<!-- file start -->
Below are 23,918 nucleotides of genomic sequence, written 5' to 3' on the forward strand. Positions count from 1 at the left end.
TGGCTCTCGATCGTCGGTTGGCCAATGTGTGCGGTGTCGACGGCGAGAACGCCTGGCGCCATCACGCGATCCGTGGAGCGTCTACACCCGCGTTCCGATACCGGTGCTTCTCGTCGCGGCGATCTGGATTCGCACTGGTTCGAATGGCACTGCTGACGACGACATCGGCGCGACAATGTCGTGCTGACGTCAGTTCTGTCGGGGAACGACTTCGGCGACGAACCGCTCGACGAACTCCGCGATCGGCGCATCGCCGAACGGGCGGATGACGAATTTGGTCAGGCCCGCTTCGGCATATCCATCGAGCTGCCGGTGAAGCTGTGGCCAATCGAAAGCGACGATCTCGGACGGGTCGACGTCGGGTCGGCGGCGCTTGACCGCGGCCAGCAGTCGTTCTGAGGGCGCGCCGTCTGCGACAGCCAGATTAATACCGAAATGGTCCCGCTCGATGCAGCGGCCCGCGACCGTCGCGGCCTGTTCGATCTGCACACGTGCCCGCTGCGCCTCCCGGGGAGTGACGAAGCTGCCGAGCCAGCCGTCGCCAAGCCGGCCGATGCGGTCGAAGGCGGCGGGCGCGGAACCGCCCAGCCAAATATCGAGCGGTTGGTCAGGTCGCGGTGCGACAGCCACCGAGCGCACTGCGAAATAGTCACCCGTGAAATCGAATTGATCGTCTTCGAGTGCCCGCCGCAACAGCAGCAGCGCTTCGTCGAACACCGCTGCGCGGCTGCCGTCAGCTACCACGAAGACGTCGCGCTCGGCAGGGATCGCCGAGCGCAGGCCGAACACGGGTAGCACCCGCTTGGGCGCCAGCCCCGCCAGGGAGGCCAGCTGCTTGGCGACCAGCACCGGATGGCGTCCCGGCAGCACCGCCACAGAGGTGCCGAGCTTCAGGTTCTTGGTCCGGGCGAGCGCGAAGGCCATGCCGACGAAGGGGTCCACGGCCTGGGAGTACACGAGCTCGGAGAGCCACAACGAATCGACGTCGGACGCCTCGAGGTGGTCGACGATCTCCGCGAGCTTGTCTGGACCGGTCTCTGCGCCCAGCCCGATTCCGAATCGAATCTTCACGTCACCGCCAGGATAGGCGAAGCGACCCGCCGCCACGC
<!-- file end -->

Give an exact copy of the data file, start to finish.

Below are 23,918 nucleotides of genomic sequence, written 5' to 3' on the forward strand. Positions count from 1 at the left end.
TGGCTCTCGATCGTCGGTTGGCCAATGTGTGCGGTGTCGACGGCGAGAACGCCTGGCGCCATCACGCGATCCGTGGAGCGTCTACACCCGCGTTCCGATACCGGTGCTTCTCGTCGCGGCGATCTGGATTCGCACTGGTTCGAATGGCACTGCTGACGACGACATCGGCGCGACAATGTCGTGCTGACGTCAGTTCTGTCGGGGAACGACTTCGGCGACGAACCGCTCGACGAACTCCGCGATCGGCGCATCGCCGAACGGGCGGATGACGAATTTGGTCAGGCCCGCTTCGGCATATCCATCGAGCTGCCGGTGAAGCTGTGGCCAATCGAAAGCGACGATCTCGGACGGGTCGACGTCGGGTCGGCGGCGCTTGACCGCGGCCAGCAGTCGTTCTGAGGGCGCGCCGTCTGCGACAGCCAGATTAATACCGAAATGGTCCCGCTCGATGCAGCGGCCCGCGACCGTCGCGGCCTGTTCGATCTGCACACGTGCCCGCTGCGCCTCCCGGGGAGTGACGAAGCTGCCGAGCCAGCCGTCGCCAAGCCGGCCGATGCGGTCGAAGGCGGCGGGCGCGGAACCGCCCAGCCAAATATCGAGCGGTTGGTCAGGTCGCGGTGCGACAGCCACCGAGCGCACTGCGAAATAGTCACCCGTGAAATCGAATTGATCGTCTTCGAGTGCCCGCCGCAACAGCAGCAGCGCTTCGTCGAACACCGCTGCGCGGCTGCCGTCAGCTACCACGAAGACGTCGCGCTCGGCAGGGATCGCCGAGCGCAGGCCGAACACGGGTAGCACCCGCTTGGGCGCCAGCCCCGCCAGGGAGGCCAGCTGCTTGGCGACCAGCACCGGATGGCGTCCCGGCAGCACCGCCACAGAGGTGCCGAGCTTCAGGTTCTTGGTCCGGGCGAGCGCGAAGGCCATGCCGACGAAGGGGTCCACGGCCTGGGAGTACACGAGCTCGGAGAGCCACAACGAATCGACGTCGGACGCCTCGAGGTGGTCGACGATCTCCGCGAGCTTGTCTGGACCGGTCTCTGCGCCCAGCCCGATTCCGAATCGAATCTTCACGTCACCGCCAGGATAGGCGAAGCGACCCGCCGCCACGC